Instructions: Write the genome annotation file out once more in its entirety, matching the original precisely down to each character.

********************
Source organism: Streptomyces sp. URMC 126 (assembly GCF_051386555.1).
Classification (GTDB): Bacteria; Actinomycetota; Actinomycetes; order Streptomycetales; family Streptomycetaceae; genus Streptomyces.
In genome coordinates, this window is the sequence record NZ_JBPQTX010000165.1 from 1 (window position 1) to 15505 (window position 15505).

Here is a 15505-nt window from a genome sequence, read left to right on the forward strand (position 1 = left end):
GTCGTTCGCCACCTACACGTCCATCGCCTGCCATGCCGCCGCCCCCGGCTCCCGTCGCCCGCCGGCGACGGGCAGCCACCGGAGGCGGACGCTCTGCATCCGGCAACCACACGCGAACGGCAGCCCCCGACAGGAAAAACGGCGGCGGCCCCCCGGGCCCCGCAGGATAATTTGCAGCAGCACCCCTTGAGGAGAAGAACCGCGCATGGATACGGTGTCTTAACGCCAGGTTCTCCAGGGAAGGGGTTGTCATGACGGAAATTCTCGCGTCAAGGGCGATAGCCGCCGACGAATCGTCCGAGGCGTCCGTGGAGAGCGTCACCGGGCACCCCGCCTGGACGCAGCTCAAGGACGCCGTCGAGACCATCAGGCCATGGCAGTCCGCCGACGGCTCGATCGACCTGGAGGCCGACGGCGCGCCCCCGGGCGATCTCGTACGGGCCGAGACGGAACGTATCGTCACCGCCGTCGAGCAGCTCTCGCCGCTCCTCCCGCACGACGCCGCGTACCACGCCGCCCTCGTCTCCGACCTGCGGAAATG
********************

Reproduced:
Source organism: Streptomyces sp. URMC 126 (assembly GCF_051386555.1).
Classification (GTDB): Bacteria; Actinomycetota; Actinomycetes; order Streptomycetales; family Streptomycetaceae; genus Streptomyces.
In genome coordinates, this window is the sequence record NZ_JBPQTX010000165.1 from 1 (window position 1) to 15505 (window position 15505).

Here is a 15505-nt window from a genome sequence, read left to right on the forward strand (position 1 = left end):
GTCGTTCGCCACCTACACGTCCATCGCCTGCCATGCCGCCGCCCCCGGCTCCCGTCGCCCGCCGGCGACGGGCAGCCACCGGAGGCGGACGCTCTGCATCCGGCAACCACACGCGAACGGCAGCCCCCGACAGGAAAAACGGCGGCGGCCCCCCGGGCCCCGCAGGATAATTTGCAGCAGCACCCCTTGAGGAGAAGAACCGCGCATGGATACGGTGTCTTAACGCCAGGTTCTCCAGGGAAGGGGTTGTCATGACGGAAATTCTCGCGTCAAGGGCGATAGCCGCCGACGAATCGTCCGAGGCGTCCGTGGAGAGCGTCACCGGGCACCCCGCCTGGACGCAGCTCAAGGACGCCGTCGAGACCATCAGGCCATGGCAGTCCGCCGACGGCTCGATCGACCTGGAGGCCGACGGCGCGCCCCCGGGCGATCTCGTACGGGCCGAGACGGAACGTATCGTCACCGCCGTCGAGCAGCTCTCGCCGCTCCTCCCGCACGACGCCGCGTACCACGCCGCCCTCGTCTCCGACCTGCGGAAATG